What can we learn from the high-profile investment nightmare that was Fyre Festival
If you get a promising business proposal from a young CEO with the backup of celebrities and endorsed by major social media influencers, would it make you want to invest? A high-profile investment opportunity that is hyped so well, it gets the target market instantly interested. On paper, the return is practically guaranteed.
What could possibly go wrong?
In Fyre Festival's case, everything. From the management skills of founder Billy McFarland to the total inexperience of his the team, the event was doomed to fail. Investors were duped to think that the organizers were using the money to good use but instead used for unnecessary expenses.
After a class action lawsuit was filed against McFarland, he was arrested and charged with one count of wire fraud. Last quarter of 2018, he pleaded guilty to two counts of wire fraud (defrauding investors and a ticket vendor) and he was sentenced to six years in prison and forfeit US $26 million.
‘There's always risk involved in any investment. The best you can do is to do due diligence, and assess if you can afford the risk. Always ask what the worst-case scenario is and see if you're okay if that happens.’
The music festival had a lot of potential and it was even co-founded by American rapper Ja Rule. It was endorsed by models and internet celebrities Kendall Jenner and Bella Hadid, among others. It was supposed to be a music fest set on beautiful Caribbean island, featuring an impressive lineup of artists and luxury accommodations.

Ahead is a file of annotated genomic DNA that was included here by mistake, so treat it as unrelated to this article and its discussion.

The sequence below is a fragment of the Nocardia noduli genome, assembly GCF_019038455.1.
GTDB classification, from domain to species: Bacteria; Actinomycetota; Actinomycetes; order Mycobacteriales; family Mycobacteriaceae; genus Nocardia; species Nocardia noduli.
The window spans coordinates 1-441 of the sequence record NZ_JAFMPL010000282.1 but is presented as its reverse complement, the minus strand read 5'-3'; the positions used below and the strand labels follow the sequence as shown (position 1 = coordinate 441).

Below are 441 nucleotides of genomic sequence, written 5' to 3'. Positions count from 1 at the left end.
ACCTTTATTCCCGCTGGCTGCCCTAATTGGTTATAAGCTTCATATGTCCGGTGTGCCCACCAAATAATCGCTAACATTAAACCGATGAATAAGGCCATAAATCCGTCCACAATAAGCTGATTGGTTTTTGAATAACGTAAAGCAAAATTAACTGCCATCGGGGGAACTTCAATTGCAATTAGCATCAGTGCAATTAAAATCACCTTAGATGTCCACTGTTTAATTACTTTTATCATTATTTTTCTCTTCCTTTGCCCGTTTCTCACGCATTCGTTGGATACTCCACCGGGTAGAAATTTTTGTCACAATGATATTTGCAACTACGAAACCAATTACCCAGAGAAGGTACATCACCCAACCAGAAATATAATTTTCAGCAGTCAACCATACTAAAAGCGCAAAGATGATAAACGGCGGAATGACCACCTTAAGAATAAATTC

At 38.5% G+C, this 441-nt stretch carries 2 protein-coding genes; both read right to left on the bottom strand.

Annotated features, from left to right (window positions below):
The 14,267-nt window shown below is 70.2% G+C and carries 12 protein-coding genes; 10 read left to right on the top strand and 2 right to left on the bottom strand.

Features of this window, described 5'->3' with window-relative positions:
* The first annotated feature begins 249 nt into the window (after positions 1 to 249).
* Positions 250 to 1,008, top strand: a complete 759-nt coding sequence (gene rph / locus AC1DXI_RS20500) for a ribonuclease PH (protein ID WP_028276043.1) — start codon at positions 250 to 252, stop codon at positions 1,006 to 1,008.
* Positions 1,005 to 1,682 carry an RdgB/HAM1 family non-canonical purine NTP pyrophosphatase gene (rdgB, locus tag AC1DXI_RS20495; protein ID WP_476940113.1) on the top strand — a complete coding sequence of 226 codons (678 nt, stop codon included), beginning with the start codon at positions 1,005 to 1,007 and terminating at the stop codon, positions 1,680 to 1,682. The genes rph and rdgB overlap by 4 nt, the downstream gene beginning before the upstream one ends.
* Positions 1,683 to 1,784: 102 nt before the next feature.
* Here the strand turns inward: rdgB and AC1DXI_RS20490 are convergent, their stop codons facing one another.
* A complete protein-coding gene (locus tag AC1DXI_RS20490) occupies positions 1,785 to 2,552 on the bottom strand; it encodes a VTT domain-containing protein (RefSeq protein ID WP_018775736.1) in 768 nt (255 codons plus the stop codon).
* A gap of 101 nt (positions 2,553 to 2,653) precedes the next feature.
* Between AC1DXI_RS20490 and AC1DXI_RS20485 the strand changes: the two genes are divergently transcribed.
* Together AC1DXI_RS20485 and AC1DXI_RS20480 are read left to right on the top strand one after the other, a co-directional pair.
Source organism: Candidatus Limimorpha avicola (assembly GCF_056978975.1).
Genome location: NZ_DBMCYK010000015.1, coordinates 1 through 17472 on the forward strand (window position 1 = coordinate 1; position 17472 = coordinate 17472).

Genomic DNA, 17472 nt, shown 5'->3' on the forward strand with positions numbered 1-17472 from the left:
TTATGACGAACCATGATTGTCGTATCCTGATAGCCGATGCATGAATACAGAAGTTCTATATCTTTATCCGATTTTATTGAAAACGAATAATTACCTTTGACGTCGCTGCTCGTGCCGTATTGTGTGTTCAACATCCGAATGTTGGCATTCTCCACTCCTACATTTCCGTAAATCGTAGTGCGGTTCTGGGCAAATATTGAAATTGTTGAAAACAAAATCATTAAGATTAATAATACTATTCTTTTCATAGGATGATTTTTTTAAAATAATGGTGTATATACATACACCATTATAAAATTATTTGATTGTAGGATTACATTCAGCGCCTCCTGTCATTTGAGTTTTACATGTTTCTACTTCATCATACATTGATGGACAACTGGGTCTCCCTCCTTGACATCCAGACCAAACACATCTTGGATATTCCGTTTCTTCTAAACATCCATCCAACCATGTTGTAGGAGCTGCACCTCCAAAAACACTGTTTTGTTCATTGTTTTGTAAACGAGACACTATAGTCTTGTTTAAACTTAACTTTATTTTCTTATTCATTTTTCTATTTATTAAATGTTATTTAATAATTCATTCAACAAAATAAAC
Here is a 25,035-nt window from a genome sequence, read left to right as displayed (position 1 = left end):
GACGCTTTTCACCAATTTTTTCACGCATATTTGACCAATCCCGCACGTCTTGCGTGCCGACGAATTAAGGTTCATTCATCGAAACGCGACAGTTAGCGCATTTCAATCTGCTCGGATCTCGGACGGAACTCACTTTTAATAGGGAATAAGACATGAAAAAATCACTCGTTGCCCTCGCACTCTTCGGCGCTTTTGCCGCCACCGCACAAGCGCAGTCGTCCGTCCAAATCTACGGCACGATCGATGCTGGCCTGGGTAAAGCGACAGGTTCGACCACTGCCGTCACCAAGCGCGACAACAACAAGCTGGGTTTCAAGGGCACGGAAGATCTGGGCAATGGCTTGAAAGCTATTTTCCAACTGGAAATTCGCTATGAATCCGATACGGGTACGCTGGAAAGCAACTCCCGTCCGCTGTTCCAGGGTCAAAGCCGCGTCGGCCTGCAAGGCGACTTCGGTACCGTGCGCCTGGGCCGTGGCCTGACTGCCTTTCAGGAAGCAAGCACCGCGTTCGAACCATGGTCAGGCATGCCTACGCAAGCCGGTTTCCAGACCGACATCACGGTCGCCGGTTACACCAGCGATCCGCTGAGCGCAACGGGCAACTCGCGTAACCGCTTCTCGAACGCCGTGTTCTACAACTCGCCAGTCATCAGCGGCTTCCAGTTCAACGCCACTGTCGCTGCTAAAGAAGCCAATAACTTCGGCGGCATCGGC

What was promised was not delivered and investors and customers ended up as victims of a poorly managed and executed event. And being a big-time event, the issue went viral and was covered by national and international media.
As an investor, how do you protect yourself from this kind of investment? Failed investments are normal but what can we learn from this high-profile nightmare?
According to financial advisor and investment expert Fitz Villafuerte, it's important for investors to do their research. It pays that you know what you’re getting into. You must check the legitimacy of the business, whatever field it may be.
“A business has all required licenses and permits. And they are clear on how they will earn and grow your investment. Due diligence is necessary before investing on anything. Never invest on something that you don't understand,” he explained.
While Fyre Festival may have all the proper documents, McFarland's Fyre Media Inc. did not have the experience to stage such event. For a novice company that promised a one-of-a-kind experience, it seemed too good to be true and it was.
Don't be afraid to question the proposal despite having high profile backups. It's your money, you get to choose where to put it.
If you're passionate about music and entertainment and music festivals are your thing, then invest based on the capability of the organizers and not the artists involved. A good track record is always a good sign.
“Invest on the skills and lents of the people who are in charge of using the money. For example, investing on an Ariana Grande concert may seem like a good opportunity, but if the organizers are greedy or incompetent, the concert will most likely fail, and you'll lose money as an investor,” he said. “The same principle applies to any type of investment opportunity.”